Vaccines: France hit by shortage
The authorities have set a target of 1 million new vaccines by the end of February, a figure lower than that of January.
After a recent boost, the authorities eased off on vaccination. While we injected more than 100,000 doses of anti-Covid vaccine every day last week, to exceed the symbolic mark of one million injections on Saturday January 23, the pace has slowed significantly since. Some 66,000 vaccinations Monday, 91,500 Tuesday, 47,300 Wednesday… At European level, France is clearly lagging behind, with an average of 1.89 injected doses per 100 inhabitants, against 3.82 for Denmark or 2.90 for Spain. And the trend is not expected to improve.
After 1.4 million vaccinations in January, the government plans only one million first-time injections next month, of which 600,000 correspond to appointments already set. 2.4 million people will therefore have received at least one dose at the end of February, a number well below the 4 million mentioned by the Minister of Health last week. The authorities cite the delays in vaccine delivery to explain this slowdown.
France has certainly received 200,000 doses less than expected from Pfizer to date and it also expects a supply of Moderna vaccines cut by 25% for the month of February, but many doses are still expected … Pfizer still plans to deliver 2.5 million doses in February, Moderna 500,000 approximately to which would be added 2.5 million doses of AstraZeneca, whose vaccine has just been authorized by Europe. According to these delivery projections, even reserving the second doses for the 1.4 million vaccinated in the next four weeks and a safety stock “in case of a glitch”, there should be plenty of room to increase the pace in February. . It would even have been possible to vaccinate more people by spacing out the doses, which the government refused to do. The High Authority for Health, however, recommended extending the period between the two injections from four to six weeks.
It is true that these doses have not yet been delivered, and that there is in fact a strain on stocks. Consequence: after the delays observed in the Grand Est last week, Île-de-France, Hauts-de-France and Bourgogne Franche-Comté announced Thursday the postponement of scheduled appointments for a first injection. The Hauts-de-France regional health agency indicates that all of these appointments scheduled until February 2 included “Will be deprogrammed and immediately reprogrammed from the first week of March”. An organization that turns into a puzzle.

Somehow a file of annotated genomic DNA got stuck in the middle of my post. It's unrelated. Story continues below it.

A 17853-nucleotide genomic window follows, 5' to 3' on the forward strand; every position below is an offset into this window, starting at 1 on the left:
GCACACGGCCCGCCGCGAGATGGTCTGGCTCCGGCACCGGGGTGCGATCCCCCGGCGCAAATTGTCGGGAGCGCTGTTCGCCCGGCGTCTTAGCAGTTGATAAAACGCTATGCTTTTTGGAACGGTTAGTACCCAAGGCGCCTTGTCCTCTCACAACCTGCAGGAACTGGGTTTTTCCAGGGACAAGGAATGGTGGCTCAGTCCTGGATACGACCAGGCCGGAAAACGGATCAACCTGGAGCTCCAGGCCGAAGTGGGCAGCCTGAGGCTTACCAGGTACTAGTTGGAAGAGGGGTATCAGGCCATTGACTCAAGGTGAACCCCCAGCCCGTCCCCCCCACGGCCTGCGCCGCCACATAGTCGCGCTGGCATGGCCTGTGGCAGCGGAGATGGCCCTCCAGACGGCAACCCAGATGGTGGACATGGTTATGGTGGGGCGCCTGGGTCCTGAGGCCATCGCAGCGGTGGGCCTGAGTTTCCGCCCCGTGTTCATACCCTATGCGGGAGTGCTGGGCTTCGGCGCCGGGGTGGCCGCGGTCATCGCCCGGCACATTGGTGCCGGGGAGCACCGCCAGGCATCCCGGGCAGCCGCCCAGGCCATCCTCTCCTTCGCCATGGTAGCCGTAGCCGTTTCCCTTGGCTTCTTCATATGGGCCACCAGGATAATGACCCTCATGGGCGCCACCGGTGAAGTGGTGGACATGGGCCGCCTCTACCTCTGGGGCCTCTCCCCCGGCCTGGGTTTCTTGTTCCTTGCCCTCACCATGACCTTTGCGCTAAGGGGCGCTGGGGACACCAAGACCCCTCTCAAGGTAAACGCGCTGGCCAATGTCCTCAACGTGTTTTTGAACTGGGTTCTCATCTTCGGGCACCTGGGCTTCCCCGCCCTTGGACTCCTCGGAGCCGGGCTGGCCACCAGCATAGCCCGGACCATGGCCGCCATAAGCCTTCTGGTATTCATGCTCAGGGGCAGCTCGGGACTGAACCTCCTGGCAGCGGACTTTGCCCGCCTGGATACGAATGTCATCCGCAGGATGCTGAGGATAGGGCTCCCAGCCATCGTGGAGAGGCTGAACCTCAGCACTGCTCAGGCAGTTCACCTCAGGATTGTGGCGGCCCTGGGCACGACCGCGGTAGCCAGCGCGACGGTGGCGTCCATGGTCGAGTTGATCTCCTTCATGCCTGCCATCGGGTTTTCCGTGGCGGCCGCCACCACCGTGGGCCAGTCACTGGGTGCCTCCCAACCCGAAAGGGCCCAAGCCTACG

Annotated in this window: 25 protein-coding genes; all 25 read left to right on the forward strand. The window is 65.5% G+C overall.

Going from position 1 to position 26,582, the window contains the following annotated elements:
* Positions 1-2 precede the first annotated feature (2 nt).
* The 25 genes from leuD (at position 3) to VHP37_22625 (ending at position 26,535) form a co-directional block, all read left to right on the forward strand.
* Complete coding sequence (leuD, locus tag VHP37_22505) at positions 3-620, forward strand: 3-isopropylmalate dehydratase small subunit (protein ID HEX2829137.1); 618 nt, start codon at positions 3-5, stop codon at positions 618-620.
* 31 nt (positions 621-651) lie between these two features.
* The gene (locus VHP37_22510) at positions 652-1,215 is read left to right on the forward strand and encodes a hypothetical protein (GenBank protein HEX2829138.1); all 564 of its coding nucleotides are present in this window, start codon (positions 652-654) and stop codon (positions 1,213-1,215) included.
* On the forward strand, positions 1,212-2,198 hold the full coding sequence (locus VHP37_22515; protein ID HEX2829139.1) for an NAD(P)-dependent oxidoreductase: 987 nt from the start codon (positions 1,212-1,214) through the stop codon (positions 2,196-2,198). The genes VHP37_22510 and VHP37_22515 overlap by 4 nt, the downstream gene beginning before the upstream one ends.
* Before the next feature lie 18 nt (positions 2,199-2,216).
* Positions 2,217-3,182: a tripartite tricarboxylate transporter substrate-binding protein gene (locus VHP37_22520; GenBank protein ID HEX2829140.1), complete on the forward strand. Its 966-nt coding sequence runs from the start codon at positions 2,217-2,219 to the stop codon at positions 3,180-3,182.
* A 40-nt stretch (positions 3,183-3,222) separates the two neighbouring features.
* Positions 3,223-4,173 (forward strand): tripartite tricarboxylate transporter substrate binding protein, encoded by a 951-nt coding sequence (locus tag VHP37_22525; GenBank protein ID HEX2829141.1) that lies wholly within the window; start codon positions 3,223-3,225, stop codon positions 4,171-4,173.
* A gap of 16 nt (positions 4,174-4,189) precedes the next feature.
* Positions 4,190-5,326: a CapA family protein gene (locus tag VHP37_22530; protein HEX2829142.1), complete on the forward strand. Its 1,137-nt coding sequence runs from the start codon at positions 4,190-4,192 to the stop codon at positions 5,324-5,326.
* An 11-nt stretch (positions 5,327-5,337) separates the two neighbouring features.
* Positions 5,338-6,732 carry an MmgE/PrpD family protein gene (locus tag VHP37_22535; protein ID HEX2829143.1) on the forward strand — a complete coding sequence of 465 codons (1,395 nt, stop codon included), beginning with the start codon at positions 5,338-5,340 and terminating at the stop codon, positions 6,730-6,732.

In Abbeville, in the Somme, the municipal services had to join one by one some 235 people to cancel their appointment, without being able to promise them a new vaccination date. “They play the teleoperators and are on the front line facing the anger of the patients, those who are deprogrammed while they were waiting for their appointment, the caregivers who have still not been able, due to lack of doses, to be vaccinated , and people who are eligible for vaccination who call out to us ”, deplores the mayor of the town, Pascal Demarthe. He does not hide his frustration at a time when Covid-19 cases are soaring in the department, where the incidence rate exceeds 264 cases per 100,000 inhabitants.
One example among many others in the thousand vaccination centers spread across the country. The government pointed out last week the excess of zeal of local elected officials who opened more than expected, thinking that the doses would follow. “We end up, instead of the 6 vaccination centers per department that I had required, with some departments which have 33. But it is not because you will open more centers that you will have more vaccines”, noted Olivier Véran, specifying that around thirty departments had thus made “overbooking” and “Ended up with more slots than doses”. To allow patients to see more clearly, the minister then promised the publication “The precise number of doses available to each vaccination center”. At this stage however, these data are still not available, indicates the General Directorate of Health, adding that “To alleviate saturation situations, a waiting list system is currently being developed”.Waiting, “If all the vaccination centers are not open continuously and every day, none is intended to close permanently”, we assure the DGS. And the instruction is always “Postpone appointments, not cancel them”.
To see also – Delay of vaccines: the fault of the labs?
Delay of vaccines: the fault of the labs? – Watch on Figaro Live
Overwhelmed staff, annoyed patients … and angry caregivers, while the doses reserved for the most vulnerable are reallocated to the general public under pressure from local elected officials. In hospitals responsible for vaccinating caregivers, “Order has been given (…) to cancel hundreds of meetings”, denounces in a press release the regional union of health professionals (URPS). An observation that however does not share the Dr Philippe Boisnault, President of the French Society of General Medicine. In its outpatient center in Magny-en-Vexin (Val-d’Oise), “We held specific sessions for caregivers and we continue to vaccinate them, he explains. We have not received any instructions aiming to vaccinate the over 75s as a priority rather than health professionals ”.